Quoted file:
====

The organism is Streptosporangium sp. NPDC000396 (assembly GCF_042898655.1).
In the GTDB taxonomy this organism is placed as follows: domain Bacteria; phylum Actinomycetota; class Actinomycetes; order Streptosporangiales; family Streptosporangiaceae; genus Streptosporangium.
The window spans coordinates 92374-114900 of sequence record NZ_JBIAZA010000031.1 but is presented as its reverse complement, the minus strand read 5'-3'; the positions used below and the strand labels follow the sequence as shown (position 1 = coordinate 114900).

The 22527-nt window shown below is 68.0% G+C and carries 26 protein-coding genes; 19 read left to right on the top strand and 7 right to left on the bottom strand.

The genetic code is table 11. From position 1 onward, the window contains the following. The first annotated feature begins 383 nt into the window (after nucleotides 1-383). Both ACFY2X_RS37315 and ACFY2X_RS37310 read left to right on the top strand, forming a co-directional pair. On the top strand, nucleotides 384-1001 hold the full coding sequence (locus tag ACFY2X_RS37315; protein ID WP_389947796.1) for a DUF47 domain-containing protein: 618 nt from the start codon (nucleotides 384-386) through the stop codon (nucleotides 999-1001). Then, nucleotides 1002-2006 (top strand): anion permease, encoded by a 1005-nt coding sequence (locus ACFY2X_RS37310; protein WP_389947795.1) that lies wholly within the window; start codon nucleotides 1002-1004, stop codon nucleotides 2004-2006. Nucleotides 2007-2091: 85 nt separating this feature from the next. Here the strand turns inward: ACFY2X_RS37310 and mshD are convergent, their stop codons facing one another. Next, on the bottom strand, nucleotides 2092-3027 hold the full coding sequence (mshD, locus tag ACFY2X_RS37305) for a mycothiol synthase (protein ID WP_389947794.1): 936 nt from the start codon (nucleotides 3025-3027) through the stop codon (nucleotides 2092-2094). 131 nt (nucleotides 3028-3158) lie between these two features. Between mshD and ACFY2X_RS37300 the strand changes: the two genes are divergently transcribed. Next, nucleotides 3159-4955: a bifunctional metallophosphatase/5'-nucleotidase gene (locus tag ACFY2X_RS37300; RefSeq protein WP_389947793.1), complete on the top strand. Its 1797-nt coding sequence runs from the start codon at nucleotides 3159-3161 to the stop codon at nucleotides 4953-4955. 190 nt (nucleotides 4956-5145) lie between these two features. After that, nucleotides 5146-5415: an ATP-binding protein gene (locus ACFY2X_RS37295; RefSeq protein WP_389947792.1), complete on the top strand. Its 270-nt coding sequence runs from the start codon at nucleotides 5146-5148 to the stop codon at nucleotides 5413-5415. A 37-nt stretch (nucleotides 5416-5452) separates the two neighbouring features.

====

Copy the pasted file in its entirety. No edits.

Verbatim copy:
The organism is Streptosporangium sp. NPDC000396 (assembly GCF_042898655.1).
In the GTDB taxonomy this organism is placed as follows: domain Bacteria; phylum Actinomycetota; class Actinomycetes; order Streptosporangiales; family Streptosporangiaceae; genus Streptosporangium.
The window spans coordinates 92374-114900 of sequence record NZ_JBIAZA010000031.1 but is presented as its reverse complement, the minus strand read 5'-3'; the positions used below and the strand labels follow the sequence as shown (position 1 = coordinate 114900).

The 22527-nt window shown below is 68.0% G+C and carries 26 protein-coding genes; 19 read left to right on the top strand and 7 right to left on the bottom strand.

The genetic code is table 11. From position 1 onward, the window contains the following. The first annotated feature begins 383 nt into the window (after nucleotides 1-383). Both ACFY2X_RS37315 and ACFY2X_RS37310 read left to right on the top strand, forming a co-directional pair. On the top strand, nucleotides 384-1001 hold the full coding sequence (locus tag ACFY2X_RS37315; protein ID WP_389947796.1) for a DUF47 domain-containing protein: 618 nt from the start codon (nucleotides 384-386) through the stop codon (nucleotides 999-1001). Then, nucleotides 1002-2006 (top strand): anion permease, encoded by a 1005-nt coding sequence (locus ACFY2X_RS37310; protein WP_389947795.1) that lies wholly within the window; start codon nucleotides 1002-1004, stop codon nucleotides 2004-2006. Nucleotides 2007-2091: 85 nt separating this feature from the next. Here the strand turns inward: ACFY2X_RS37310 and mshD are convergent, their stop codons facing one another. Next, on the bottom strand, nucleotides 2092-3027 hold the full coding sequence (mshD, locus tag ACFY2X_RS37305) for a mycothiol synthase (protein ID WP_389947794.1): 936 nt from the start codon (nucleotides 3025-3027) through the stop codon (nucleotides 2092-2094). 131 nt (nucleotides 3028-3158) lie between these two features. Between mshD and ACFY2X_RS37300 the strand changes: the two genes are divergently transcribed. Next, nucleotides 3159-4955: a bifunctional metallophosphatase/5'-nucleotidase gene (locus tag ACFY2X_RS37300; RefSeq protein WP_389947793.1), complete on the top strand. Its 1797-nt coding sequence runs from the start codon at nucleotides 3159-3161 to the stop codon at nucleotides 4953-4955. 190 nt (nucleotides 4956-5145) lie between these two features. After that, nucleotides 5146-5415: an ATP-binding protein gene (locus ACFY2X_RS37295; RefSeq protein WP_389947792.1), complete on the top strand. Its 270-nt coding sequence runs from the start codon at nucleotides 5146-5148 to the stop codon at nucleotides 5413-5415. A 37-nt stretch (nucleotides 5416-5452) separates the two neighbouring features.